When Mum first needed more help than we could give, it was hard to get accustomed to having our privacy invaded, and on such a regularly daily schedule.
How reassuring it is now, though, to see the good care she receives; overseen by Rob's watchful eye.
"You all right Pieter?" says Sam. She sits beside Mum and opens the TV guide.
"What day is it today?" she says, and then begins to read out the programs.
"You like "Dickinson's Real Deal" don't you Pieter?" and Mum nods, their heads together, absorbed for the moment in planning the day's viewing.
To hear the easy conversation, knowing that these women share more of Mum's life than I do now, makes me happy. I feel that she is in kind hands. They are quick and efficient; they have to be; but they talk to her, sharing chit-chat and laughter.
But I have to adjust to how early Mum goes to bed now. She used to insist on being the last one up in the household, and when she visited me in Canada we laughed at how she had to relinquish that right to me, as I reserved "late night pottering rights" here. But now her Helping Hands ladies arrive at just after 7.00 p.m. to help her get ready for bed and at 7.30 she is tucked in, waiting for Rob, who comes down to put in eye drops and talks to her for a while as he does her inhalers for the night and leaves at about 8.00.
I want to make a change, but I don't. I am very aware that I am entering a delicate eco-system in which I don't live. I have no right to interfere in a routine that works and which gives Rob the time he also needs, to rest.
But I do think about how long the night is, and Mum does necessarily spend hours alone in the day. So one day as we sit on the couch together, I ask, just making conversation, if she would ever want to think about a care home. I never want to think of it, but it might be a support she needs one day.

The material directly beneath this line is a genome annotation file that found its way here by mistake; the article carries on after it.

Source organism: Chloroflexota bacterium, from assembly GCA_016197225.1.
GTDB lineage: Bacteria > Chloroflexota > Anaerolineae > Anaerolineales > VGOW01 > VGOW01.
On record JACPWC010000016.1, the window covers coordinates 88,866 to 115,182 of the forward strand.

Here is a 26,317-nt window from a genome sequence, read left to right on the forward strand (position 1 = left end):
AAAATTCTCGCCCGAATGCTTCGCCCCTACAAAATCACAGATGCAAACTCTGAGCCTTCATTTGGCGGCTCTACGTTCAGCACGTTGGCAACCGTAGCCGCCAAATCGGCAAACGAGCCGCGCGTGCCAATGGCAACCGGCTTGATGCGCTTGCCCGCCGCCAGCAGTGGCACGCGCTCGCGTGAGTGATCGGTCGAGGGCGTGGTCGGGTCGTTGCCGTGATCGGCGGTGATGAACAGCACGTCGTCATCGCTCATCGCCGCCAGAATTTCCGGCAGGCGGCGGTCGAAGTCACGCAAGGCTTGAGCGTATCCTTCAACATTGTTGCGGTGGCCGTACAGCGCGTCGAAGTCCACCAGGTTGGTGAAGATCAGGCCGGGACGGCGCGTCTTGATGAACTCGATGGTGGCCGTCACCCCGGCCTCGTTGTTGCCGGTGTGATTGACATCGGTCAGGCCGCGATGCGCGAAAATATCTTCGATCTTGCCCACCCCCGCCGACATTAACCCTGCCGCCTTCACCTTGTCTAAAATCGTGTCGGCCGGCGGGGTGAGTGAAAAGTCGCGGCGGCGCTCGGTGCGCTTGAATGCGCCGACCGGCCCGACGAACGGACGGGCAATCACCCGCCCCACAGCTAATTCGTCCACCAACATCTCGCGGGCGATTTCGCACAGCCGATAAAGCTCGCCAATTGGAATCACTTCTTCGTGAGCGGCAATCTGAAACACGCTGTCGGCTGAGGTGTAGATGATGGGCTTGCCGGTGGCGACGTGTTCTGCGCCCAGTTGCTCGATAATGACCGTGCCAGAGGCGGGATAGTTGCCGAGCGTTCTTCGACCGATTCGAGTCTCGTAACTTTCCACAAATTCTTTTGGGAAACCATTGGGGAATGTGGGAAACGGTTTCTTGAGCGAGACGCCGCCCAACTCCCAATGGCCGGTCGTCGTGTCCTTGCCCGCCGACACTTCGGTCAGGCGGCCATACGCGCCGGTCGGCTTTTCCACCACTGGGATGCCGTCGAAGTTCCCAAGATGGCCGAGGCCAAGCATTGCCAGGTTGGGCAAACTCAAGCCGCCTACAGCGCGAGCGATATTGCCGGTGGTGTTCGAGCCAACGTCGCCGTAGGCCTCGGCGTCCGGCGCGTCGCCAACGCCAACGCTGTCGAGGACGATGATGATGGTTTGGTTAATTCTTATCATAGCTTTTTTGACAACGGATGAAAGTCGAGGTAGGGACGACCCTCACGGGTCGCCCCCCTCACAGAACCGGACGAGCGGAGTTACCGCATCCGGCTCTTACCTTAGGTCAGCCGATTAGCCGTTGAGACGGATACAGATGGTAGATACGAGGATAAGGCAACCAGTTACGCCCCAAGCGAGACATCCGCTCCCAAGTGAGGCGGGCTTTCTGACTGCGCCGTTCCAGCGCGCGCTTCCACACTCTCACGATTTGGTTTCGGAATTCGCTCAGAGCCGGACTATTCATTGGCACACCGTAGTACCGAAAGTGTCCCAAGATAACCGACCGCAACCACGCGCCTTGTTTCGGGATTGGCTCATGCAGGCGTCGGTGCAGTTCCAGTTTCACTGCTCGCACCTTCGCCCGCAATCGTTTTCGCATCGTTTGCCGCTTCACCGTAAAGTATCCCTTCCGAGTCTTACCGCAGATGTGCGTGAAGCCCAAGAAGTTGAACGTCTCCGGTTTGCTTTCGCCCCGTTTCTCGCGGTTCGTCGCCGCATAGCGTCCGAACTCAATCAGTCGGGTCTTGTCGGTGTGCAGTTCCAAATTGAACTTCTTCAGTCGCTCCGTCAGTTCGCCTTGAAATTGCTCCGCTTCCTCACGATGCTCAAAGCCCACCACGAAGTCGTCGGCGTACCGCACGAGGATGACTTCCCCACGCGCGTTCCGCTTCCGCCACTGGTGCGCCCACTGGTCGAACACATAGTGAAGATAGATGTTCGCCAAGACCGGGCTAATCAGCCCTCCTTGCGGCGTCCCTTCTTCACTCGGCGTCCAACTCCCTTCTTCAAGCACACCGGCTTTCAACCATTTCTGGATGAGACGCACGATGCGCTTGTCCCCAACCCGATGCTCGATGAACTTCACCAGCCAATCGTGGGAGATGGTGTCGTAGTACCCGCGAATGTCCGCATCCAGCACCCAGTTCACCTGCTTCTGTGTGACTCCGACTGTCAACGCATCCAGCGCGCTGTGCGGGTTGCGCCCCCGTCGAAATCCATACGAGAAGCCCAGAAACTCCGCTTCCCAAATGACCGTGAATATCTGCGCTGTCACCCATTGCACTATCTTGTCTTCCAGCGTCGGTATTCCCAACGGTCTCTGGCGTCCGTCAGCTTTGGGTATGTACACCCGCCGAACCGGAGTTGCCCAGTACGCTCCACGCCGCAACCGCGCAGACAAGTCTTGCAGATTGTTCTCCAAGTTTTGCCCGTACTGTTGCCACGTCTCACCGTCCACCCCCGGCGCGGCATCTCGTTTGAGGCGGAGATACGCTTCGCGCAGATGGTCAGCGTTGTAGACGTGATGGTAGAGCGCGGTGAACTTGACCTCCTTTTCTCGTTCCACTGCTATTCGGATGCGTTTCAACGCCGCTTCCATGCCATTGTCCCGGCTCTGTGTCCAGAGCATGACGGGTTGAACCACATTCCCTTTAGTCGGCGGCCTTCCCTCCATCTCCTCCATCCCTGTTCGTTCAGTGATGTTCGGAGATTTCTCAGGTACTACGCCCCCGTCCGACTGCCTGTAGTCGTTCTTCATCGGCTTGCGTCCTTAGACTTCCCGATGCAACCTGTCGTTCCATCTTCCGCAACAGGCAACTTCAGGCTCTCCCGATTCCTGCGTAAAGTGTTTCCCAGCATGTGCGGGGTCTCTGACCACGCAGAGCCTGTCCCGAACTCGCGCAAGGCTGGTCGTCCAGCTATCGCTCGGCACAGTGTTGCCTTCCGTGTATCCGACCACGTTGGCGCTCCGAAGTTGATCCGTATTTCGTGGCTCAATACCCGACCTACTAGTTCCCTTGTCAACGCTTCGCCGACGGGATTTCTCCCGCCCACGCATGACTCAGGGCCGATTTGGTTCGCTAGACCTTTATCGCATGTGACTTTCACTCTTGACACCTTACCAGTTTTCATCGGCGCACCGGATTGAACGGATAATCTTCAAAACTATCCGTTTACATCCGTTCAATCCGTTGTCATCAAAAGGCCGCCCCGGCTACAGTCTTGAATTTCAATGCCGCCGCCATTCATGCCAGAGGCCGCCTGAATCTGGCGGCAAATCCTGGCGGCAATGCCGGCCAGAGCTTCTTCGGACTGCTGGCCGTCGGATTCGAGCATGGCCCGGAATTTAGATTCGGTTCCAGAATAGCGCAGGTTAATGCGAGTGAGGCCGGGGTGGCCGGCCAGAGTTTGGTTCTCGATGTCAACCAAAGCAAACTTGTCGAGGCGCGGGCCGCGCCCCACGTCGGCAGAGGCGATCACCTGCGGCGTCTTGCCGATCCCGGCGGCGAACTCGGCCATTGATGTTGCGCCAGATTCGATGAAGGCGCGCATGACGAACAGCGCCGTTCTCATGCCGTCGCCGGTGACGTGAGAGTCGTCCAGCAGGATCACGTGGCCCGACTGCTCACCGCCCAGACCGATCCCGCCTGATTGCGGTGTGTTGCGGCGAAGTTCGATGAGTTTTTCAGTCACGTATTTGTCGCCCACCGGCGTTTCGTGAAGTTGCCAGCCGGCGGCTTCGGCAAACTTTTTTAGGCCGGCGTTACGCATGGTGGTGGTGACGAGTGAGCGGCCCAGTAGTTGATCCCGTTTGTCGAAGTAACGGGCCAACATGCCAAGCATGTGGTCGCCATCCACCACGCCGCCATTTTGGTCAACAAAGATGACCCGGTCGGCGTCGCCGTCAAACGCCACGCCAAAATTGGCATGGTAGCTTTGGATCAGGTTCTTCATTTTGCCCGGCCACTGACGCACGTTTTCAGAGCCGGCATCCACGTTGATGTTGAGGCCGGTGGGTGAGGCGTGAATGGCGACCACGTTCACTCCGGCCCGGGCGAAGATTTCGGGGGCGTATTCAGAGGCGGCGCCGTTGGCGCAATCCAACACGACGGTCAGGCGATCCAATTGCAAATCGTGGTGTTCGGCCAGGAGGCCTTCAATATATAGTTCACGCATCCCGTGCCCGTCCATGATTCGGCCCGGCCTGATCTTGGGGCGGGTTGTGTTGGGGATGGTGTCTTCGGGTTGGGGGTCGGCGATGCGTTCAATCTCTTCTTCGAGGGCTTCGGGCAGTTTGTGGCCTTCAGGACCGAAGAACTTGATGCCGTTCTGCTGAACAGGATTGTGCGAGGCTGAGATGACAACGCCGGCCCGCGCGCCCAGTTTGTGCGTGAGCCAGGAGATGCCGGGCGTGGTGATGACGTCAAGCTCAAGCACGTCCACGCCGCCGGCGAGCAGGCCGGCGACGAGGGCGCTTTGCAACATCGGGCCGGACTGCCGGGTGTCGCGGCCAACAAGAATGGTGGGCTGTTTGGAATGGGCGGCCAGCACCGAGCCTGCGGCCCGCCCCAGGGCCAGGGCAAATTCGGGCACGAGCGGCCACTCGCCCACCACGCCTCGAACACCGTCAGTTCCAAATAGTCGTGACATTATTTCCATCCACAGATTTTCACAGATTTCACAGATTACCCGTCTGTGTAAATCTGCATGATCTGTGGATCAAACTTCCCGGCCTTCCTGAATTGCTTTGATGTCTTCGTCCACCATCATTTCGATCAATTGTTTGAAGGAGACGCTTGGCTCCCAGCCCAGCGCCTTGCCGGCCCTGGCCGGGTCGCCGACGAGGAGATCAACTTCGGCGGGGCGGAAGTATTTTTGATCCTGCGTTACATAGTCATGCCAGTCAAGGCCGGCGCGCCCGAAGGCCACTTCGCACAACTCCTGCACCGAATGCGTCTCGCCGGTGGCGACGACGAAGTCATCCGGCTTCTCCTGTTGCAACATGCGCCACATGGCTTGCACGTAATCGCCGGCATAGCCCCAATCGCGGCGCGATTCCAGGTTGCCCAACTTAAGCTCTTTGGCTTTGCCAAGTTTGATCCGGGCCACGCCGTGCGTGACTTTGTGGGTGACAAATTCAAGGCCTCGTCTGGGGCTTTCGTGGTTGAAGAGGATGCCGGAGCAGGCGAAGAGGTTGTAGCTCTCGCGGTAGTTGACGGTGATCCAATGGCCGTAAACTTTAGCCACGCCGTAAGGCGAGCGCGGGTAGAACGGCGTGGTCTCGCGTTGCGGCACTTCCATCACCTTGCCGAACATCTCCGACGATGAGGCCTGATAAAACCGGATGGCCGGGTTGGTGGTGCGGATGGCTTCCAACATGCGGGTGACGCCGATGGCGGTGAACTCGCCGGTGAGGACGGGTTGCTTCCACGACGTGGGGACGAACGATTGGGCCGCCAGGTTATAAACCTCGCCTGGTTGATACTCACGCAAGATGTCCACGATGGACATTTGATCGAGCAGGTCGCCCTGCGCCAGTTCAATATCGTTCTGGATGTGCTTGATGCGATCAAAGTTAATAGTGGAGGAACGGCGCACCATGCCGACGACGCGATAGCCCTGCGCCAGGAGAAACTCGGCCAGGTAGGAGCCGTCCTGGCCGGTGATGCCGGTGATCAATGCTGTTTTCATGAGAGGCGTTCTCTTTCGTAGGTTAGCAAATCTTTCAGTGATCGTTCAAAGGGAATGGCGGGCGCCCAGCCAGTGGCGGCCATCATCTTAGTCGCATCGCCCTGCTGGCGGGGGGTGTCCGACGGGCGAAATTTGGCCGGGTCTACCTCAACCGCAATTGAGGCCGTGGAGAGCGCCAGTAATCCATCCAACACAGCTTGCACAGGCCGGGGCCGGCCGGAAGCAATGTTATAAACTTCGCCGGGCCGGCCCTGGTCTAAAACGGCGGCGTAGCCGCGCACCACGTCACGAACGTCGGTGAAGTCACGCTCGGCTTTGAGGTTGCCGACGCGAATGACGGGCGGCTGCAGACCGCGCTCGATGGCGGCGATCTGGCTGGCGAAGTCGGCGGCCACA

I am just wondering, but Mum is quick to vehemently answer, "No!" followed by the exclamation, "They are interfering busybodies!"
The forceful words are uncharacteristic of Mum. I try to explain that I wondered if she might sometimes be lonely, but she explains, deliberately, "Belinda, I have a normal life."
And I understand. She makes me think about my own work with an agency that supports people who have disabilities.
When interviewing, there is a scenario question we sometimes use about a lady who compulsively collects small plastic items and stashes them in her room. One day when she is out at work, the staff decide to have a clean out and they throw away her collection. When she comes home, she discovers that her items are gone and is distraught.
"What," we ask, "Would you do?"
I have heard gasps of horror and seen expressions of concern on candidate's faces. Often they say that they will comfort the woman. But when pressed, "Would you do anything more?" after a pause to think, some people say that they would write a report. This is when I feel the panic in my chest building because of what too often comes next. The report is not to document the abuse of invading privacy and taking personal property, but to document the woman's behaviour.
How often are we, "Interfering busybodies" in people's lives? Mum makes me wonder. The phrase perfectly captures the distinction between giving needed (and wanted) support, and Mum's intuitive awareness of how boundaries can be crossed as in the scenario above.
I'm listening to a fascinating audio book called Drive:The Surprising Truth About What Motivates Us, by Daniel H. Pink. In it he says that what people really want is, Competence; Autonomy and Relatedness. I found that an interesting point to ponder. So simple really. If we work towards environments that are fertile hotbeds growing competence, autonomy and relatedness we would be moving in a good direction.